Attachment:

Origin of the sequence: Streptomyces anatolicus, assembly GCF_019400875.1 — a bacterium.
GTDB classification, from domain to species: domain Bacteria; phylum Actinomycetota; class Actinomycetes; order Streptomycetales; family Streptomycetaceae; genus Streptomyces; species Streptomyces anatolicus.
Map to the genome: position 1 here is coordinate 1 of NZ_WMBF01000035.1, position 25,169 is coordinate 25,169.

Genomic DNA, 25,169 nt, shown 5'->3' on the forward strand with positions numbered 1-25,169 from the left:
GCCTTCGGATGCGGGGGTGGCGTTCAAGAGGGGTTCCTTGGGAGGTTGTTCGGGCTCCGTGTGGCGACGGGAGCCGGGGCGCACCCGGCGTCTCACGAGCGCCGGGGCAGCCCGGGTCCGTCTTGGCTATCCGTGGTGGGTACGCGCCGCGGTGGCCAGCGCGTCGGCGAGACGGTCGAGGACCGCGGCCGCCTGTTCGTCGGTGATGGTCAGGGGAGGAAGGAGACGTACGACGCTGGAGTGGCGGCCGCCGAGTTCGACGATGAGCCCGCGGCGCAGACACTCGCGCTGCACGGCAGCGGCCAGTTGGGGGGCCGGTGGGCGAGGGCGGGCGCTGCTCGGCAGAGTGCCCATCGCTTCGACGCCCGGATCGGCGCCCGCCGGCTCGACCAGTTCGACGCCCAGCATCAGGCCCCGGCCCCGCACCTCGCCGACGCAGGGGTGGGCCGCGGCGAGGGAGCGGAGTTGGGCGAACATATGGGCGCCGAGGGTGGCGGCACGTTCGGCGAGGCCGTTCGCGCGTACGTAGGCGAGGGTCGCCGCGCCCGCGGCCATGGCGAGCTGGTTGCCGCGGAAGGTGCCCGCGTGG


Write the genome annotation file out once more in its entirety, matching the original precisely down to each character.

Origin of the sequence: Streptomyces anatolicus, assembly GCF_019400875.1 — a bacterium.
GTDB classification, from domain to species: domain Bacteria; phylum Actinomycetota; class Actinomycetes; order Streptomycetales; family Streptomycetaceae; genus Streptomyces; species Streptomyces anatolicus.
Map to the genome: position 1 here is coordinate 1 of NZ_WMBF01000035.1, position 25,169 is coordinate 25,169.

Genomic DNA, 25,169 nt, shown 5'->3' on the forward strand with positions numbered 1-25,169 from the left:
GCCTTCGGATGCGGGGGTGGCGTTCAAGAGGGGTTCCTTGGGAGGTTGTTCGGGCTCCGTGTGGCGACGGGAGCCGGGGCGCACCCGGCGTCTCACGAGCGCCGGGGCAGCCCGGGTCCGTCTTGGCTATCCGTGGTGGGTACGCGCCGCGGTGGCCAGCGCGTCGGCGAGACGGTCGAGGACCGCGGCCGCCTGTTCGTCGGTGATGGTCAGGGGAGGAAGGAGACGTACGACGCTGGAGTGGCGGCCGCCGAGTTCGACGATGAGCCCGCGGCGCAGACACTCGCGCTGCACGGCAGCGGCCAGTTGGGGGGCCGGTGGGCGAGGGCGGGCGCTGCTCGGCAGAGTGCCCATCGCTTCGACGCCCGGATCGGCGCCCGCCGGCTCGACCAGTTCGACGCCCAGCATCAGGCCCCGGCCCCGCACCTCGCCGACGCAGGGGTGGGCCGCGGCGAGGGAGCGGAGTTGGGCGAACATATGGGCGCCGAGGGTGGCGGCACGTTCGGCGAGGCCGTTCGCGCGTACGTAGGCGAGGGTCGCCGCGCCCGCGGCCATGGCGAGCTGGTTGCCGCGGAAGGTGCCCGCGTGG